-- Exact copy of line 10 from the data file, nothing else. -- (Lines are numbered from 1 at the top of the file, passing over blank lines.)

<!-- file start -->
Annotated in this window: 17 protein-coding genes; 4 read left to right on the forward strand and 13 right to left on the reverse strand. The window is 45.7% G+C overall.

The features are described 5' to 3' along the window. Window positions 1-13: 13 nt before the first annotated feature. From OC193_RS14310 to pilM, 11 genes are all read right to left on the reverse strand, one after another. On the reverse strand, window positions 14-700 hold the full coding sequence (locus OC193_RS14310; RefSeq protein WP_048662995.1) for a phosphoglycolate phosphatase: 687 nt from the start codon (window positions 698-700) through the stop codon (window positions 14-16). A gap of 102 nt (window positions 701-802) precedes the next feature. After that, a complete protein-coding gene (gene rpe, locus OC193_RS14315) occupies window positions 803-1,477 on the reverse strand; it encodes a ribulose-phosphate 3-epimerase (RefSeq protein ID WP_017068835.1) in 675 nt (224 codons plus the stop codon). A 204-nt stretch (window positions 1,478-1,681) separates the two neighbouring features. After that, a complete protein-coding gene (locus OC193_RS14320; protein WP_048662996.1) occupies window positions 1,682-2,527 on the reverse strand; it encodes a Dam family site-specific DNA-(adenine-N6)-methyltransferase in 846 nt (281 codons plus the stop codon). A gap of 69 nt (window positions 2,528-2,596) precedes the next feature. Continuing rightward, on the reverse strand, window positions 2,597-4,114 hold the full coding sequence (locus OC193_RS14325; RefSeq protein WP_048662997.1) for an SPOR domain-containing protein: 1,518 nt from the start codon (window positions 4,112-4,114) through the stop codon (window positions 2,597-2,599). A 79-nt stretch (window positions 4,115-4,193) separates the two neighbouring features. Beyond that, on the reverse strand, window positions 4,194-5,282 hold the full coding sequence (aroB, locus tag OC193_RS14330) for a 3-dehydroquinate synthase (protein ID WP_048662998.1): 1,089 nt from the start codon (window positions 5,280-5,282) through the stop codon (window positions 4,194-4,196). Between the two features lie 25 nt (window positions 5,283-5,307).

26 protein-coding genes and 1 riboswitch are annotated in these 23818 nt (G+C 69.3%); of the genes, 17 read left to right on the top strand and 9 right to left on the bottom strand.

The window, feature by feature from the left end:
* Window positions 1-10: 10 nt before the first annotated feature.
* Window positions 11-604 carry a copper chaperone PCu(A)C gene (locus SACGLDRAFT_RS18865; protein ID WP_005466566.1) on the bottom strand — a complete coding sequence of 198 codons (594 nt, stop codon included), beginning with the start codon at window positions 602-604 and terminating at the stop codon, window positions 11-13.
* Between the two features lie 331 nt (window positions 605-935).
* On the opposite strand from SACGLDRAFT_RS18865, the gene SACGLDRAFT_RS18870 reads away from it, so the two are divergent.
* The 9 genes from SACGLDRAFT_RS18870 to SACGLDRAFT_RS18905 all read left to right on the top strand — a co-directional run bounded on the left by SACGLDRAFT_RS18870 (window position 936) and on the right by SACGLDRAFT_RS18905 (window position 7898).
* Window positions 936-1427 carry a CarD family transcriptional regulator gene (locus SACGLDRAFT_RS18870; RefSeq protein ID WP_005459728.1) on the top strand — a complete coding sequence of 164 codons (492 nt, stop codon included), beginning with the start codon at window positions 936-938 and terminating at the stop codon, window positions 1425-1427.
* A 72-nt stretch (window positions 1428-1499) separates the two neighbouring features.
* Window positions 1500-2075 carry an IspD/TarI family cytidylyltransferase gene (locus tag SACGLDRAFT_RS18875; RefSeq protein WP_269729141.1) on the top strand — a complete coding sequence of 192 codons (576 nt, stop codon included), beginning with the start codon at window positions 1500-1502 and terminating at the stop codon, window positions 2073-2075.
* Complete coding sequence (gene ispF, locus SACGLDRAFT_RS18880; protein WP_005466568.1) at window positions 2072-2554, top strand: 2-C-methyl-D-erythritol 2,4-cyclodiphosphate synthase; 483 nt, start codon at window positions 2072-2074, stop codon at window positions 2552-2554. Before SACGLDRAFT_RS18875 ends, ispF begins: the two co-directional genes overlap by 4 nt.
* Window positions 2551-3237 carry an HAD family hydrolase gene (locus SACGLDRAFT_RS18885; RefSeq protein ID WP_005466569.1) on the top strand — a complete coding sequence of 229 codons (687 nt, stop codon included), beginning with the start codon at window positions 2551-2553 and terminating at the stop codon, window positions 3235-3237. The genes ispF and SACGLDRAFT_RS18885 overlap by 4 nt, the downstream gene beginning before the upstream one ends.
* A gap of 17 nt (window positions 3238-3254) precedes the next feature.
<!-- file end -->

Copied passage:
* Window positions 936-1427 carry a CarD family transcriptional regulator gene (locus SACGLDRAFT_RS18870; RefSeq protein ID WP_005459728.1) on the top strand — a complete coding sequence of 164 codons (492 nt, stop codon included), beginning with the start codon at window positions 936-938 and terminating at the stop codon, window positions 1425-1427.